The paper and publicity materials I'll point out today are one example of a range of recent investigations of blood-brain barrier dysfunction in Alzheimer's disease patients. The interior of the brain is its own strange domain, shut off from the rest of the body by the blood-brain barrier. Every system fails over the course of aging, however, and this barrier is no exception. There is a good amount of evidence linking increased leakage of the blood-brain barrier with the progression of neurodegenerative conditions such as Alzheimer's disease. Though, as in all such things, we must remember that aging is a global phenomenon, based on the accumulation of forms of cell and tissue damage that occur throughout the body, and thus correlations between many diverse aspects of aging can be found even when there are no direct links between them. Good research must include additional evidence beyond mere association.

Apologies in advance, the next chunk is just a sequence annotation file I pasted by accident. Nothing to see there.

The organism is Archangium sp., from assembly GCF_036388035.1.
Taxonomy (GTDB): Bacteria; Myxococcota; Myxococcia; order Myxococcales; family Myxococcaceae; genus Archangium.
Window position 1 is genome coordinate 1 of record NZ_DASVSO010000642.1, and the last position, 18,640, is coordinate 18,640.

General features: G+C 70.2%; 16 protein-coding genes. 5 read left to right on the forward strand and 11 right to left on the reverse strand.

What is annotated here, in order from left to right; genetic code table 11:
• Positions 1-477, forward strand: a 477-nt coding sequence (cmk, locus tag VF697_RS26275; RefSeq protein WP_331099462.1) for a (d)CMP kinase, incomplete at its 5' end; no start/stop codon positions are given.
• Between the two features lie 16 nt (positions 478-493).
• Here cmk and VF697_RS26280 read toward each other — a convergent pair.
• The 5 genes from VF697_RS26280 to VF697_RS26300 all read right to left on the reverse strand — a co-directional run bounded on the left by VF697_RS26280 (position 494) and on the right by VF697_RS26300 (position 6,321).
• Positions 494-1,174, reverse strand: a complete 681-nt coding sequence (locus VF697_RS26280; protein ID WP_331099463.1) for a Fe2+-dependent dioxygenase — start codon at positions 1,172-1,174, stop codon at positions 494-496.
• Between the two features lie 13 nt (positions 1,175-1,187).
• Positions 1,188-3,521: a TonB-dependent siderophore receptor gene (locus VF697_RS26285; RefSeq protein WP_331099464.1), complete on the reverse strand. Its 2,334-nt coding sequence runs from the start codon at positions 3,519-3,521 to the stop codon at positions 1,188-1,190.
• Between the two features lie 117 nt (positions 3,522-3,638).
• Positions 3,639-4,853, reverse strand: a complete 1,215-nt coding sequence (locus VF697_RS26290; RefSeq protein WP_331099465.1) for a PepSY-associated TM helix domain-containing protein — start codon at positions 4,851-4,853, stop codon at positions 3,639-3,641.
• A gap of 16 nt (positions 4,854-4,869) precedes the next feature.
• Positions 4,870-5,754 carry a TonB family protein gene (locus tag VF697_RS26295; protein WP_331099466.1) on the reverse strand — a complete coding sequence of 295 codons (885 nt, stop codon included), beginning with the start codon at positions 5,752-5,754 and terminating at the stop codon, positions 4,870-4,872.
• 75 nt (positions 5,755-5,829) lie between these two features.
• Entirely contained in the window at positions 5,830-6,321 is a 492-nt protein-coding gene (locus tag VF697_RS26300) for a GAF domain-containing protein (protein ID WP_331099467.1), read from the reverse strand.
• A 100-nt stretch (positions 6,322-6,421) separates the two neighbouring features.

What is the blood-brain barrier? The brain is laced with an intricate network of blood vessels large and small, pumping in oxygenated blood, nutrients, and an enormous range of proteins and other materials from the rest of the body. The blood-brain barrier is made up of cells that line every last millimeter of those blood vessels, each joined membrane to membrane with its neighbors in what are called tight junctions. These cells act as gatekeepers, allowing only a specific range of molecules to pass either to or from the brain tissue beyond the blood vessels. If the wrong materials leak or spill into the brain, the result is inflammation and damage - and all of the important neurodegenerative conditions are accelerated by higher levels of inflammation in brain tissues. Equally problematic is failure in the opposite direction, in which a faulty blood-brain barrier traps metabolic waste and other problem molecules in the brain rather than allowing their removal.